In 1873, Lafayette student Albert Hatch Davidson submitted his thesis on the Bushkill Bridge to the department of civil engineering. The work includes intricate drawings as well as elaborate hand lettering for the chapter titles.
Click on the image at left for a PDF scan of the chapter “Calculation of Strains.”
For a PDF document of the contents of Davidson’s thesis, click here.
From the preface of the engineering thesis of Cyrus Knecht, Class of 1873:
The following pages are my first attempt at thesis writing and I fear it will be called an attempt rather than a thesis itself. The Through Span of the bridge which crosses the Lehigh River at Easton Penna. affords one an excellent subject for a thesis. An experienced engineer could take the structure as a whole and in detail and make a lengthy discourse upon it. He could find the effect of the different stresses which act upon the bridge and trace it to each part of the structure however complicated they may be, and at the same time he could find the different strains produced by these stresses upon the several constituent parts within a differential I might say, but as the class ’73 have studied bridge construction but a few weeks this can not be expected of them, all we can do will be to deal superficially with our subjects and furthermore since we have had nothing to do with the Double Panel System of which my subject is one, I beg to offer this as an apology for the imperfect manner in which I have treated it, and if I have taken a wrong view in regard to any point I hope allowance will be made.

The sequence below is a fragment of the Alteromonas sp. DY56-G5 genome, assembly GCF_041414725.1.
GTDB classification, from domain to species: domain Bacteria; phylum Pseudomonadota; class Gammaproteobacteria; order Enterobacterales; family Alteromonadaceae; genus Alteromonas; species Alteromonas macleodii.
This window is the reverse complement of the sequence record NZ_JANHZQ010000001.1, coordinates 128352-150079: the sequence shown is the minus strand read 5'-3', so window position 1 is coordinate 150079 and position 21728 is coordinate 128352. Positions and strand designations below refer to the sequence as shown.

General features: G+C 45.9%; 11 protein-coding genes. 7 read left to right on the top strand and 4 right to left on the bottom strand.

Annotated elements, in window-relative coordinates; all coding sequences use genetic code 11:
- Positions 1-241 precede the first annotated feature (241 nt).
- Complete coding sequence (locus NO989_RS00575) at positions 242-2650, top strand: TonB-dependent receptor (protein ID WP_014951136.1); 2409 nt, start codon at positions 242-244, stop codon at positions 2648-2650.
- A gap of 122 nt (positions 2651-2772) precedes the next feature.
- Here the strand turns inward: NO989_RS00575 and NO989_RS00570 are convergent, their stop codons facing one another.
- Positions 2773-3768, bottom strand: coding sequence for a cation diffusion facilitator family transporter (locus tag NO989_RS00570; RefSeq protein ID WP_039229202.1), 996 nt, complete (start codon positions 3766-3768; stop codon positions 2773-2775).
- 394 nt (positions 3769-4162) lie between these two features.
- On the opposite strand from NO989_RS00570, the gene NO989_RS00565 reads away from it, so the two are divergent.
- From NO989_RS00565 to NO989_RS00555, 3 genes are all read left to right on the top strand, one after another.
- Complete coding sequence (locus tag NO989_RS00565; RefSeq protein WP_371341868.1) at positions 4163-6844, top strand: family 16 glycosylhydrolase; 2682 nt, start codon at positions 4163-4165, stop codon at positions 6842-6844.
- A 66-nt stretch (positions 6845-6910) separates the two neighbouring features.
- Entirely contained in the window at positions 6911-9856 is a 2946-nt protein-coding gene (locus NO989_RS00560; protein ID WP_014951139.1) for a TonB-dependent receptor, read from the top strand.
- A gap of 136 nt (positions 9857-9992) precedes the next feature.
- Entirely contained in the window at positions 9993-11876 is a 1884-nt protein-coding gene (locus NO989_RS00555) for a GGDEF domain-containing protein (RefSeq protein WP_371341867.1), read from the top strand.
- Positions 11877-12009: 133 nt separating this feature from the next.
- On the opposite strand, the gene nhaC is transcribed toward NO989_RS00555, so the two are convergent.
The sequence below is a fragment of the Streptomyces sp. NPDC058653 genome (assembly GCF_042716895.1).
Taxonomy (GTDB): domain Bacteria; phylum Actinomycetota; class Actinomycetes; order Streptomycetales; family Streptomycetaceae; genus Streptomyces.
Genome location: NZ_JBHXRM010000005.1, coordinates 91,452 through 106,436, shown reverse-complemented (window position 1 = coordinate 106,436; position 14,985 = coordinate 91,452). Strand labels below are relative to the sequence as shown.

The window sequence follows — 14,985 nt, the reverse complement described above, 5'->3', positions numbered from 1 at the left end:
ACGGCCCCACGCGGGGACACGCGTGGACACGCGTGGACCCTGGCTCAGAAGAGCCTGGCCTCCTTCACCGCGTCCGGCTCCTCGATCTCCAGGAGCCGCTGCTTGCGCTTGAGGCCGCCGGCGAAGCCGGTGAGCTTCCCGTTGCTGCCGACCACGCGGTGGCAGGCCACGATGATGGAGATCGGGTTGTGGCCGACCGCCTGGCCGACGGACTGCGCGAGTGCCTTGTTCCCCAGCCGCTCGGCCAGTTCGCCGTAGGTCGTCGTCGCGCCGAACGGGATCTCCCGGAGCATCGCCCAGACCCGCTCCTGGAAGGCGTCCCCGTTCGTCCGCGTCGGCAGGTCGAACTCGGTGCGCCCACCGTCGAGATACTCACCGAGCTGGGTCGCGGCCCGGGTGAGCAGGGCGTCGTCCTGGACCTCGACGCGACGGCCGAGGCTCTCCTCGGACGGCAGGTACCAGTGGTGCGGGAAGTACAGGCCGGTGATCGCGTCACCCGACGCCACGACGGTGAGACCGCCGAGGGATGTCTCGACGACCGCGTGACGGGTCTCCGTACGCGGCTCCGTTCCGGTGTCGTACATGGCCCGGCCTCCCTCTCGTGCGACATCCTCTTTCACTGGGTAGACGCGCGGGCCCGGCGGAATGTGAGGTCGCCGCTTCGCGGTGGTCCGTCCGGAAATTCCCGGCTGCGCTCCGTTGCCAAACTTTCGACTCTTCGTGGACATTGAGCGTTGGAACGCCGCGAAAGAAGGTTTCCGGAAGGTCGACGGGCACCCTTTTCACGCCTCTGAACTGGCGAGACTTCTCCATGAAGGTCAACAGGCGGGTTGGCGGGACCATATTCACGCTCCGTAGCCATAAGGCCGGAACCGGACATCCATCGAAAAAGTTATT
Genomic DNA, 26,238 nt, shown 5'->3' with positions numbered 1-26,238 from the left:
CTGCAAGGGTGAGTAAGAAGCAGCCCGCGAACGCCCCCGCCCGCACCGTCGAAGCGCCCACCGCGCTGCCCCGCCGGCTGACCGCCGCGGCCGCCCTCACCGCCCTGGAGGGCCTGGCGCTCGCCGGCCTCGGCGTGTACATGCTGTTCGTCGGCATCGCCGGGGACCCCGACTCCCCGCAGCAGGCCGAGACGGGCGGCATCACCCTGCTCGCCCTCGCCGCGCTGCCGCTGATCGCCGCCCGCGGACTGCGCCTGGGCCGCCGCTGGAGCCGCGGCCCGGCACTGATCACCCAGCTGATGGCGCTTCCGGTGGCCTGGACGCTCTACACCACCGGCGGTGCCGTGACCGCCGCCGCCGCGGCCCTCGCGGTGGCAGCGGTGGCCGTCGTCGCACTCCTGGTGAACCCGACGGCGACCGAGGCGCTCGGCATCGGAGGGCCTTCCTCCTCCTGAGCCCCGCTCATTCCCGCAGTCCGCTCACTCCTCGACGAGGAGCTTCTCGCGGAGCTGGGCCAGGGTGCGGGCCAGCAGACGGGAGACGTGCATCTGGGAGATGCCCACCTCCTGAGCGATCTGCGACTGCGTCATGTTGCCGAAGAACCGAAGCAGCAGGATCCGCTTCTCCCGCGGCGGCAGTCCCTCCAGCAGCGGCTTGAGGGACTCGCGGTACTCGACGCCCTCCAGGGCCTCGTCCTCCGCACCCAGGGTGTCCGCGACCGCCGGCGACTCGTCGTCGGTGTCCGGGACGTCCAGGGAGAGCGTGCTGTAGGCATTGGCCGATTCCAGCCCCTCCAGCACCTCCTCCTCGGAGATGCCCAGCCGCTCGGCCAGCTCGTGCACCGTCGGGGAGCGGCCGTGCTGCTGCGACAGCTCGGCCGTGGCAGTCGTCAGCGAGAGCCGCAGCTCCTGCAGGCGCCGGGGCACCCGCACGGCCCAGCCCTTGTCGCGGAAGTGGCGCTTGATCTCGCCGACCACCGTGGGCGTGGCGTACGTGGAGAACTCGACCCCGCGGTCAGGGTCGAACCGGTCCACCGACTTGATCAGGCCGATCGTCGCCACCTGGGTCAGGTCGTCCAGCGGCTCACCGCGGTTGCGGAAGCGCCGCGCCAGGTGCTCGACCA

Go, classmate and room mate;
May blessings attend thee,
May honor and virtue
At all times commend thee.
May goblin vexations;
As the “College Bell’s” toll,
On the “men,” “de,” “gar” follies,
Never trouble thy soul.
One more comfort I would thee,
In the drear maze of life;
A happy, devoted,
And prolific “wife.”
Here are included the best wishes of yours,
in Brotherhood, James P. Boyd
Sentiment written by James P. Boyd
to classmate Henry Stothoff.
Click here for a PDF image of the manuscript.
Have this evening experienced the evil effects of procrastination. Am having an essay for tomorrow at 11 o’clock and did not write any of it previous to this evening. Setting this apart as a time to devote to it. But was prevented by visits from several friends. So here I am without a composition and the time for reading it almost at hand. How very important it is to not only get amply ready, but to get ready in ample time. How much better must those performances be, which are gotten up at one’s discretion (as regards to time) and upon which he will have time to ponder after they are written before he reads them than those hastily prepared which must be only a collection of thoughts fumbled together in a confused mass without the symmetry of arrangement. Were visited in our Society to-night by Mr. Hoeltin of the Borough who favored us with a very complimentary speech. I debated extemporaneously on the question “Does mathematics tend to a proper development of the intellect?” Question decided in the affirmative. Must retire and rise early if I possibly can. For I must prepare my composition tomorrow at all hazards.
From the diary of James P. Boyd, Class of 1859
Click here for a PDF document transcription of Boyd’s diary.